Firms who fail to submit registration by December 3 face paying VAT ‘from their own pockets’, official says.
The director-general of the new Federal Tax Authority (FTA) of the United Arab Emirates has warned businesses eligible for the new value-added tax that they need to register within the next few weeks to avoid being liable for paying the tax themselves.
Speaking at a media briefing revealing details of the new VAT on Wednesday, FTA director-general Khalid Ali Al Bustani said: “Businesses should really register by the third of December because the FTA by law has to respond [to their application] within 20 business days,” he said.
“Businesses have to register, otherwise if they don’t register on time they will face penalties.”
Saeda Al Qayoumi, a consultant working for the FTA, explained that if businesses do no submit registration before December 4, they may not receive their registration on time.
This would mean that “they will not be able to charge their customers on 1 January… which would mean they will have to pay it (VAT) from their own pockets,” Al Qayoumi added.
Al Bustani said that the implementing regulations spelling out the final details of how and when VAT will be charged in the UAE was signed by the country’s cabinet yesterday, and that a draft of the regulations is expected to be published on the FTA and the Ministry of Finance’s website soon. He added that he could not give an exact date for when the final draft will be released.
Zero rated vs VAT-exempt
In general, the FTA said that anything that is not already classified in Article 45 of the UAE VAT law as being zero-rated or in Article 46 as being exempt from VAT will have the tax applied at the standard rate of five percent.
The zero rate allows businesses to reclaim VAT paid on business costs, while businesses providing exempt services will not be allowed to reclaim VAT paid on their own input costs.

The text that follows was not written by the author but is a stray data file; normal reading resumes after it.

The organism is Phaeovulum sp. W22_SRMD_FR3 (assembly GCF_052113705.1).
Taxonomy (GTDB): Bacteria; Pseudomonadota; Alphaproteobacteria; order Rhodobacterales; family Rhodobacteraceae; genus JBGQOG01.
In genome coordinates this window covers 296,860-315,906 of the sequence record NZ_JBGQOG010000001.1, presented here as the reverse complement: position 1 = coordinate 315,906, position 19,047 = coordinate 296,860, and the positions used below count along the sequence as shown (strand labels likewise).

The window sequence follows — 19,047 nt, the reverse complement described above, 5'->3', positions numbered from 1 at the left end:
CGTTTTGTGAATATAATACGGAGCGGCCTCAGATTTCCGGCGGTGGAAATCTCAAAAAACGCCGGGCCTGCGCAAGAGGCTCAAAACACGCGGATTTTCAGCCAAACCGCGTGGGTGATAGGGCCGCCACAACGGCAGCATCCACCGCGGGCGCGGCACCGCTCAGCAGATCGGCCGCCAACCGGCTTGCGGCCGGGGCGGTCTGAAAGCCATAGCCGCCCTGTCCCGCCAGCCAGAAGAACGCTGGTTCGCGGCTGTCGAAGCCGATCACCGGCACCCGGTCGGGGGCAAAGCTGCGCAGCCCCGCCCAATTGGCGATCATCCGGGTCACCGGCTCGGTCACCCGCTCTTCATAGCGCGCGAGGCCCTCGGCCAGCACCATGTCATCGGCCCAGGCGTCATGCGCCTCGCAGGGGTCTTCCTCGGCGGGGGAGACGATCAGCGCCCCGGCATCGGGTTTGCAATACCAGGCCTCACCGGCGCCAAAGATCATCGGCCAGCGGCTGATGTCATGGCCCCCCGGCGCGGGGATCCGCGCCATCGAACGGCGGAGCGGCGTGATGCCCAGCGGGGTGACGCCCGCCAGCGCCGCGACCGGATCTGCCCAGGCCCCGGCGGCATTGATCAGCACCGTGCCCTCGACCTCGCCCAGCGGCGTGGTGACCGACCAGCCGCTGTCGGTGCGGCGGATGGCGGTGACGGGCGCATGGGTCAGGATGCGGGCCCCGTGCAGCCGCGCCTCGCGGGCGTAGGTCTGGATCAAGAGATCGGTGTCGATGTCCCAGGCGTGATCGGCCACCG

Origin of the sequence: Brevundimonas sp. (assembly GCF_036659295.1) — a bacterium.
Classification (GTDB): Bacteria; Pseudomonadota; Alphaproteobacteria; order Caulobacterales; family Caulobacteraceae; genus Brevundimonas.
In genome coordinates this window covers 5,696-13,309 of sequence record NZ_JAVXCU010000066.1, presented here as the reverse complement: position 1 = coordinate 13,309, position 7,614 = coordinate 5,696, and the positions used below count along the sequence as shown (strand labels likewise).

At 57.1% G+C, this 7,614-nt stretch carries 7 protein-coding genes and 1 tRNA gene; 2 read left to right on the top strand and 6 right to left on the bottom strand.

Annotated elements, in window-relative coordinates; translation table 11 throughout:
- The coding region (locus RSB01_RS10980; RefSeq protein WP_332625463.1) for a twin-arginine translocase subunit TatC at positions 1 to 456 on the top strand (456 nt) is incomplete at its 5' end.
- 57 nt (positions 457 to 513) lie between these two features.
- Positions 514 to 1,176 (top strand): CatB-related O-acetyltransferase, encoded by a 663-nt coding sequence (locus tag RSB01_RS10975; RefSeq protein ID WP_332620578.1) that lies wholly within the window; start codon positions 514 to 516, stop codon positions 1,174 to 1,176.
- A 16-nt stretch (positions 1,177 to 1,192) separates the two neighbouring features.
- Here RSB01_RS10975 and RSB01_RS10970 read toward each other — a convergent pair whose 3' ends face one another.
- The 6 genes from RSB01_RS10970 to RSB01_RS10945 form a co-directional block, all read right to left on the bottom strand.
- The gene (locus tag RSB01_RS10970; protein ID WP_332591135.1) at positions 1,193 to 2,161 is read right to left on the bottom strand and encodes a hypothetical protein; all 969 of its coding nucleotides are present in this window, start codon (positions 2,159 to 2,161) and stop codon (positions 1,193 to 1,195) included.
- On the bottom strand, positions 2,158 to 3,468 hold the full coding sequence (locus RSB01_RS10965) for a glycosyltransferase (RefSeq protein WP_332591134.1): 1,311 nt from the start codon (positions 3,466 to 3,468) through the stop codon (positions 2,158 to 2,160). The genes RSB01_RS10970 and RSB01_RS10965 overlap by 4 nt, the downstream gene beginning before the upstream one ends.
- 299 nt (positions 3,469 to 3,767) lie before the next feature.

Goods and services listed as being zero rated in Article 45 include international passenger transport, crude oil or gas, residential buildings for the first three years of their lifespan and certain educational goods or services. VAT-exempt items listed in Article 46 include some financial services, other residential buildings for sale or lease, land and local passenger transport.
The FTA also confirmed on Wednesday details on how VAT will be implemented for certain key categories.
Al Qayoumi confirmed that VAT “will be applied on jewelry items”. The VAT law said that VAT on ‘investment precious metals’ will be zero-rated.
The FTA also said that although specified financial services will be exempt from VAT, the tax will be applicable to explicit fees, such as fees levied by stock market brokers on transactions.
In terms of the tax treatment of free zones, the FTA said that transactions involving goods between designated and non-designated zones would all be taxable, but that goods moving from one designated zone to another for consumption within the designated zone would be zero-rated.
Goods within designated zones set for export will also be zero-rated. All services within designated zones (other than those being exported) will be subject to VAT.
Designated zones were classified under the VAT law as areas that “shall be treated as being outside the state”. The details of what comprises such zones will be made available in the executive regulations, the law added.
Businesses “need to prepare”
Al Bustani said that the authority had now finished its series of workshops explaining the regulations and will soon begin the process of licensing tax agents who can help businesses to understand the law and how to prepare for its implementation.
“Private businesses will need to prepare [themselves] through specialists,” he said. “Now, our role will be supervising to make sure that the law is applied.”
All six Gulf Cooperation Council (Saudi Arabia, United Arab Emirates, Kuwait, Bahrain, Oman and Qatar) countries agreed last year to introduce a new five percent rate of VAT on an array of goods and services, as part of attempts to diversify government revenue sources away from a reliance on hydrocarbons.
However, as yet only Saudi Arabia and the UAE have agreed to implement VAT from January 1, 2018. Saudi Arabia published its VAT implementing regulations in September.
In the UAE, any business with revenues of more than 375,000 UAE dirhams ($102,104) needs to be registered for value-added tax payments, although voluntary registration will be considered for companies with revenues of more than 187,500 dirhams to allow them to reclaim business costs incurred through VAT payments.
(Reporting by Yasmine Saleh and writing by Michael Fahy)